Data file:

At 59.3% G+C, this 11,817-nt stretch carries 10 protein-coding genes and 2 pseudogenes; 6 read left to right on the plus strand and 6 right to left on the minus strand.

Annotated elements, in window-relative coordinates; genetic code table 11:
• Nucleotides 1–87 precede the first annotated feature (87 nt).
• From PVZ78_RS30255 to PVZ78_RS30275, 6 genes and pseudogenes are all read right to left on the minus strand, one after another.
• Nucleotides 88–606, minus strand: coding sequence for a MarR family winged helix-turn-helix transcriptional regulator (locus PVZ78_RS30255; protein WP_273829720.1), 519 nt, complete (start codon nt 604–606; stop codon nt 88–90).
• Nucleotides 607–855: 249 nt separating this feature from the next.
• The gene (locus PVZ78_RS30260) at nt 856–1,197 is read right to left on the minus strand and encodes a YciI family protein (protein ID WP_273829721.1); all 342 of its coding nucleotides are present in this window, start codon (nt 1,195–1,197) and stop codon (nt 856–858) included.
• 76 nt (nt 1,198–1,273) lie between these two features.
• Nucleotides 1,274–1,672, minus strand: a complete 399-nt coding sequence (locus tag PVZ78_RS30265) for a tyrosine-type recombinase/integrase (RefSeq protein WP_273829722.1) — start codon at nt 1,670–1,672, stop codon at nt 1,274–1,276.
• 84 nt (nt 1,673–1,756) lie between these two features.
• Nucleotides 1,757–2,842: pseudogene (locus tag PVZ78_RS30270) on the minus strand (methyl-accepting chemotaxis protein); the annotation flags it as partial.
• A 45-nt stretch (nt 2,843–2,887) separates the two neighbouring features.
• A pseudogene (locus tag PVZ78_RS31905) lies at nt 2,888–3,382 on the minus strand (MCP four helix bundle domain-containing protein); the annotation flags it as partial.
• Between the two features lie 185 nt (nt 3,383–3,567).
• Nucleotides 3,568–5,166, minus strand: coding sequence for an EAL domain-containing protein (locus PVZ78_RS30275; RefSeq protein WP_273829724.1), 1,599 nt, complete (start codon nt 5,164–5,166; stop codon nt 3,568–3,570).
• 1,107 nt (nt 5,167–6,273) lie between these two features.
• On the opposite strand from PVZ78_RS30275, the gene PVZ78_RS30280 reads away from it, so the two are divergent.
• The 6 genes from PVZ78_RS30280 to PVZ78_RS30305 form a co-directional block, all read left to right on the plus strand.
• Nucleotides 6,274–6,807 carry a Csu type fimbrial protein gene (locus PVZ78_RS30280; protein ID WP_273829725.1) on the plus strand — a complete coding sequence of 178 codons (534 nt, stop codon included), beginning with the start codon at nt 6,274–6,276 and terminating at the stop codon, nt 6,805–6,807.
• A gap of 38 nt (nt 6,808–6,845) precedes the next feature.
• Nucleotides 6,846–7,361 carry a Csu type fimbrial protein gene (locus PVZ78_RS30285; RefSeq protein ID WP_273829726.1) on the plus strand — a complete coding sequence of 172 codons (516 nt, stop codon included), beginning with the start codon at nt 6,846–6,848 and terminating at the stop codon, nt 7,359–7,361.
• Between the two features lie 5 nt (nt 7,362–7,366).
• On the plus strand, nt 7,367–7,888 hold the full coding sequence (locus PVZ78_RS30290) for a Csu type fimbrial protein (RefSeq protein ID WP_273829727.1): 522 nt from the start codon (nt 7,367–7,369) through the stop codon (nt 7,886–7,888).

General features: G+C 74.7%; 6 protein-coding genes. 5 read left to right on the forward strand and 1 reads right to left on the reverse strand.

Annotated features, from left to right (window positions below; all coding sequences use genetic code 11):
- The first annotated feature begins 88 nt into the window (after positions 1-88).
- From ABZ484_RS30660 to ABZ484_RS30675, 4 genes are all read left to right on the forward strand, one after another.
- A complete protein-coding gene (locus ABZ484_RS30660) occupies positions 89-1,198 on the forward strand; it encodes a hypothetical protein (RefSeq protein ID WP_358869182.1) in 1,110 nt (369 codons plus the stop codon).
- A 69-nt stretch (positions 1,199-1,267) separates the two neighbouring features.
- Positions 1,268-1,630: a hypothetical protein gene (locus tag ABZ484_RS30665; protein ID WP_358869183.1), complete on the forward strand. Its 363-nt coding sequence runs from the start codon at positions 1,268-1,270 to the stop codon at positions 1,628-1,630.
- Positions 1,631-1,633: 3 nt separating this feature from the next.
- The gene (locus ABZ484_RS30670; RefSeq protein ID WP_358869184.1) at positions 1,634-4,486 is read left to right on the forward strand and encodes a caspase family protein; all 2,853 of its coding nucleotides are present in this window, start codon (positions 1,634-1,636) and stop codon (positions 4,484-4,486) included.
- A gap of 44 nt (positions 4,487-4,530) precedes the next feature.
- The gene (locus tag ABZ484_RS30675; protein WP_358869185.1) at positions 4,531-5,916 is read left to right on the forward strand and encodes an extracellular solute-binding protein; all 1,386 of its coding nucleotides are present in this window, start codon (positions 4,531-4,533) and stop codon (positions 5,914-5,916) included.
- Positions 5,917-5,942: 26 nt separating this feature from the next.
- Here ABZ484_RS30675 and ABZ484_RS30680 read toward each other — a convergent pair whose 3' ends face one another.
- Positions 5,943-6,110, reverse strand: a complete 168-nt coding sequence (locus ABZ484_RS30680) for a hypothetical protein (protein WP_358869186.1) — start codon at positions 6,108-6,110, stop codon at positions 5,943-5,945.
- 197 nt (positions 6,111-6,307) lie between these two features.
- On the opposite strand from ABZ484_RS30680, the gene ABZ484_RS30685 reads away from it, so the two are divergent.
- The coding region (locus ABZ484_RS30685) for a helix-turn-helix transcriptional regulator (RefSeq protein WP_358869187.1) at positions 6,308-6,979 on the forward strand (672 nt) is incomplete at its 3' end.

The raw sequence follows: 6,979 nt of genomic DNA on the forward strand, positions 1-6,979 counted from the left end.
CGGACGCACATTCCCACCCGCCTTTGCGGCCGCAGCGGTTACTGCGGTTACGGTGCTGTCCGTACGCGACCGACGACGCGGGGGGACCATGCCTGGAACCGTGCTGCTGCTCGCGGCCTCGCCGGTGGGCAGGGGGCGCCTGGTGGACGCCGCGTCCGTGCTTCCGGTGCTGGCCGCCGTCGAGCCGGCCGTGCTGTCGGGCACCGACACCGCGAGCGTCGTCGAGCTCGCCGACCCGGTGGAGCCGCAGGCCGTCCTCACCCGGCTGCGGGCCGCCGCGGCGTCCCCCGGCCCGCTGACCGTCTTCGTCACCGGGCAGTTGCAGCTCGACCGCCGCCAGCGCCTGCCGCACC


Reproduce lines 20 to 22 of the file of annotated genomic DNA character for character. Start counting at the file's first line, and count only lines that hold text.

• A gap of 38 nt (nt 6,808–6,845) precedes the next feature.
• Nucleotides 6,846–7,361 carry a Csu type fimbrial protein gene (locus PVZ78_RS30285; RefSeq protein ID WP_273829726.1) on the plus strand — a complete coding sequence of 172 codons (516 nt, stop codon included), beginning with the start codon at nt 6,846–6,848 and terminating at the stop codon, nt 7,359–7,361.
• Between the two features lie 5 nt (nt 7,362–7,366).